passing-through of the IP traffic. is it a simple as a static route or is
is some kind of bridge/half-bridge mode?



  #4  
Old March 18th 06, 08:00 PM posted to uk.telecom.broadband
Alastair
external usenet poster
 
Posts: 194
Default bt connection settings - please check i'm not going mad

"kevin bailey" wrote in message
...

No great mystery. BT allocate an IP to the router every time it logs in.
Whether this is a static or dynamic IP is totally irrelevant.

The customer has an 8-block and BT route that to whatever IP is allocated
to the router.



ok - sounds plausible.

this is different from my experience with demon where a static IP address
is
assigned and that is the external address for the router.


Some ISPs do it one way, some the other.

also, why doesn't their online account show that they have static IP
addresses?


I've no idea - you would have to ask BT.

and BTW - please cut out snide remarks - some of us have built unix
routers
from parts *without* using easy to use distros such as ipcop and first
started programming on pieces of paper which were converted to punched
cards.


Yes, some of us did - myself included.

yes, you're *so* smart and yes you probably know more than me about how BT
set up their routers - but that's why i'm asking questions - if you can't
help without throwing insults then don't bother.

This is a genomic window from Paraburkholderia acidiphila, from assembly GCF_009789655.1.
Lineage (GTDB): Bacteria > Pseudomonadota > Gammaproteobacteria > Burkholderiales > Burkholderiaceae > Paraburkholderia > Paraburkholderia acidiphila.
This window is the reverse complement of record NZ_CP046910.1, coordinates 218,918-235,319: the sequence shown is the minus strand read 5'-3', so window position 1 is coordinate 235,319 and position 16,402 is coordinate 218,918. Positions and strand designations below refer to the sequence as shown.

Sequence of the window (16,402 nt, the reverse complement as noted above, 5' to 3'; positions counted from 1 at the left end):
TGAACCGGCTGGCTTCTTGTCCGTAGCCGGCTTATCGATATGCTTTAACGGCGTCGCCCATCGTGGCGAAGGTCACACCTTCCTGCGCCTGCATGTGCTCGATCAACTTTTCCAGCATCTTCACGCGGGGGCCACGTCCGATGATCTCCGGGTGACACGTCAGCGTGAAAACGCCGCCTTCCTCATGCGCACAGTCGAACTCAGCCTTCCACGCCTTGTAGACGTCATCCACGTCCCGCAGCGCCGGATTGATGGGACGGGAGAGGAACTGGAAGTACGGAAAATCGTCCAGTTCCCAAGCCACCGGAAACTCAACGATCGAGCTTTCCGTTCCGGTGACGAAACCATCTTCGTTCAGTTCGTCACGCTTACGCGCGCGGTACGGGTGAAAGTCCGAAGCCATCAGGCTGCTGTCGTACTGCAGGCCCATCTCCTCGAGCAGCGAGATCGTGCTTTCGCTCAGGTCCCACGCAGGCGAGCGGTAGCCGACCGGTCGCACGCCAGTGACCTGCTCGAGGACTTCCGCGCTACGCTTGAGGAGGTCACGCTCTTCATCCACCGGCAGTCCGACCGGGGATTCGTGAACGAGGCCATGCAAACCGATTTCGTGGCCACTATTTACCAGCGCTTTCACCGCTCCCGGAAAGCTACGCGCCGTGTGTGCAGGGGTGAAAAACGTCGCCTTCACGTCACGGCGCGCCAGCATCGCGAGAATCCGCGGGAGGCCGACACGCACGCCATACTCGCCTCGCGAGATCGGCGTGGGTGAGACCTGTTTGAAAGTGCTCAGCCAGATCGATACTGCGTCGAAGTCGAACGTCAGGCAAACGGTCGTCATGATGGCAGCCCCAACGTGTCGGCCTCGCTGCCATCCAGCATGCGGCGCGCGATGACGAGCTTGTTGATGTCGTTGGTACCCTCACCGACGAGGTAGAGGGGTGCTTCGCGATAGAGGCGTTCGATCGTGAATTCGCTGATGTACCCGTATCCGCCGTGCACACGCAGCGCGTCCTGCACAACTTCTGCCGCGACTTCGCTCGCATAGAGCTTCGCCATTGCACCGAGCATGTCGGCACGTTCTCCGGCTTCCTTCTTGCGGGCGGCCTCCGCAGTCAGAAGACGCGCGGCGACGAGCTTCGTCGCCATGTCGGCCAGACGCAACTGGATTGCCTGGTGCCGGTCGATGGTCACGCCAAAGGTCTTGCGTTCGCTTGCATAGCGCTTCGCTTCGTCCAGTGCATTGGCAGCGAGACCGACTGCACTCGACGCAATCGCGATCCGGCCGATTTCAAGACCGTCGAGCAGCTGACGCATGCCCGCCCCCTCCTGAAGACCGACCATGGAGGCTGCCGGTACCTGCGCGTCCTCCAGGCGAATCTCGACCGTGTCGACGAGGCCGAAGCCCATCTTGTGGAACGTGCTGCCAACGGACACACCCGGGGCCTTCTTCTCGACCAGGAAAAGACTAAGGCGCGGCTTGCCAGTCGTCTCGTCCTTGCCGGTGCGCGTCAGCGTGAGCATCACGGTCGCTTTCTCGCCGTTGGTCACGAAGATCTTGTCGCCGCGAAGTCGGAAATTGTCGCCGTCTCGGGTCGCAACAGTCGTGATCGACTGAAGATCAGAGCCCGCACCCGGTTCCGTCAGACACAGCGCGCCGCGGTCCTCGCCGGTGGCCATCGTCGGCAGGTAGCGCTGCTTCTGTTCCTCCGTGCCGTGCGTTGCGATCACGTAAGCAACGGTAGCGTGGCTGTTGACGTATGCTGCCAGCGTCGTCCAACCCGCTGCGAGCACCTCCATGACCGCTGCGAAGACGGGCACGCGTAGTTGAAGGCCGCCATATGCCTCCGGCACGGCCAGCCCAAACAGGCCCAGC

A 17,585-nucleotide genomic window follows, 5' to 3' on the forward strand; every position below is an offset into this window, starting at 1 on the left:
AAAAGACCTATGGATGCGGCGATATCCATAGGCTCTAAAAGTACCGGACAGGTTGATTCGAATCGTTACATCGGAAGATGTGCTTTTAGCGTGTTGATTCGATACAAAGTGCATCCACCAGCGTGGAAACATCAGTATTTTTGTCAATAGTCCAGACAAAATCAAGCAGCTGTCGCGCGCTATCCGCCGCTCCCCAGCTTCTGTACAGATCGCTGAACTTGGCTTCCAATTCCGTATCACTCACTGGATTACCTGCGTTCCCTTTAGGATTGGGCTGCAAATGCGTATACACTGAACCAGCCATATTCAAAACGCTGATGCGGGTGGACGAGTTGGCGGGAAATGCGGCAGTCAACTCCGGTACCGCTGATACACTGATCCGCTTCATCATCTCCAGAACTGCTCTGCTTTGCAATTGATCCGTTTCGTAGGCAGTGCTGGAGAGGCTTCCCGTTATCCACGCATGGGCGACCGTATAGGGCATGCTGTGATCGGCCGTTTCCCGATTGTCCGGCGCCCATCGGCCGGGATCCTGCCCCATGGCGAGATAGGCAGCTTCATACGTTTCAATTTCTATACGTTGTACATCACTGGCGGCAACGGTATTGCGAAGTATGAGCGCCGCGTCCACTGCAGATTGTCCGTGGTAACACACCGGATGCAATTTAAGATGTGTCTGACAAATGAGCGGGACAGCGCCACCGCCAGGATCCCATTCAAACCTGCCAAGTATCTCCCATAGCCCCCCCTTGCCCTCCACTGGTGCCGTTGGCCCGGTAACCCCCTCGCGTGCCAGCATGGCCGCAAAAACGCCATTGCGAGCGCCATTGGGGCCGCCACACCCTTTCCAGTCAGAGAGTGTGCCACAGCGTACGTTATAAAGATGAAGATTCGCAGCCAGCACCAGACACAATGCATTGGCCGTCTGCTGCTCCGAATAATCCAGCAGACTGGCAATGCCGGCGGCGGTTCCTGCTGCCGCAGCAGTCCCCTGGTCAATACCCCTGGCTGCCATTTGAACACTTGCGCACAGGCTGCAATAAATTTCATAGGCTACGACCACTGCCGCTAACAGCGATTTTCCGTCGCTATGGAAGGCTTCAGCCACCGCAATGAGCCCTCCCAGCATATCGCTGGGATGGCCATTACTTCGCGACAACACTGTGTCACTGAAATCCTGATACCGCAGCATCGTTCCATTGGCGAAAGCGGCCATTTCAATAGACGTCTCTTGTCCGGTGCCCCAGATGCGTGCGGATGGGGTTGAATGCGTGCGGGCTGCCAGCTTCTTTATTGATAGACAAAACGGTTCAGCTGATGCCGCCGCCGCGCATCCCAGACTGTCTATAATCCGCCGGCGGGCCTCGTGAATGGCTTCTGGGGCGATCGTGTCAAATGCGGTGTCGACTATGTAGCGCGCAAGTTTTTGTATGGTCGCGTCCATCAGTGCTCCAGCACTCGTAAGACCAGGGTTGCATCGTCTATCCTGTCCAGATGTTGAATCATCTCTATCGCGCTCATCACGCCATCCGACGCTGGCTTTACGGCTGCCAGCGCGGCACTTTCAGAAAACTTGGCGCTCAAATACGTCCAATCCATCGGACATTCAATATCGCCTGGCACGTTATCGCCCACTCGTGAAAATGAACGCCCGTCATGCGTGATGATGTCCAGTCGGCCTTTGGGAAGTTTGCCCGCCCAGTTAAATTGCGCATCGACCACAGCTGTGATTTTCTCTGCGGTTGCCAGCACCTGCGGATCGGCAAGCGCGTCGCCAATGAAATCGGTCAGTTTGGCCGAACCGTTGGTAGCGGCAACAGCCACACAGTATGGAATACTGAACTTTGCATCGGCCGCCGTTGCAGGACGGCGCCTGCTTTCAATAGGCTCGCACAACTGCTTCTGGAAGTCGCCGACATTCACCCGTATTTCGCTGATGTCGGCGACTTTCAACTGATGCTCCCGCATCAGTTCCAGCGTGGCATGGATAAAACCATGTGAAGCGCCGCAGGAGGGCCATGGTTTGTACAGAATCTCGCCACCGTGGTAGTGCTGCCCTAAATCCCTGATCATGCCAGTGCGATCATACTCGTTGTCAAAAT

I know next to nothing about how BT specifically set things up, I know a
fair bit about IP routing in general.

I'm not meaning to be "snide" - I am trying to help you - but I do think
that your client would have been far better served had you got somebody
in with the relevant experience on day 1.

i have a client who has students who are having problems taking important
exams. let's work the problem and find an answer for them - what makes
this harder is the non-help from BT themselves.


Call in somebody with experience.

let me confirm what you are saying.

1. when the router is reset it will pick up a dynamic IP address for it's
own WAN port.

2. all traffic for the static IP addresses which the client has paid for
will be sent down the wire to the router.

3. the routers (BT/alcatel or siemens 5830) will pass through any traffic
for static IP addresses of the client's account to its LAN side where it
can be picked up by routers/gateways or servers.


On point 3 - as long as the router is correctly configured - I have no
specific experience of the Siemens 5830 so can't tell you how to do it, but
I'm sure it's in the manual.

If this had been us, we would have just swapped in a spare router on day 1.


  #5  
Old March 18th 06, 08:03 PM posted to uk.telecom.broadband
Bob Eager
external usenet poster
 
Posts: 2,472
Default bt connection settings - please check i'm not going mad

On Sat, 18 Mar 2006 20:00:47 UTC, "Alastair"
wrote:

and BTW - please cut out snide remarks - some of us have built unix
routers
from parts *without* using easy to use distros such as ipcop and first
started programming on pieces of paper which were converted to punched
cards.


Yes, some of us did - myself included.


Punched cards...hah! Paper tape....!

--
[ 7'ism - a condition by which the sufferer experiences an inability
to give concise answers, express reasoned argument or opinion.
Usually accompanied by silly noises and gestures - incurable, early
euthanasia recommended. ]
  #6  
Old March 18th 06, 08:12 PM posted to uk.telecom.broadband
Alastair
external usenet poster
 
Posts: 194
Default bt connection settings - please check i'm not going mad

"Bob Eager" wrote in message
...
On Sat, 18 Mar 2006 20:00:47 UTC, "Alastair"
wrote:

and BTW - please cut out snide remarks - some of us have built unix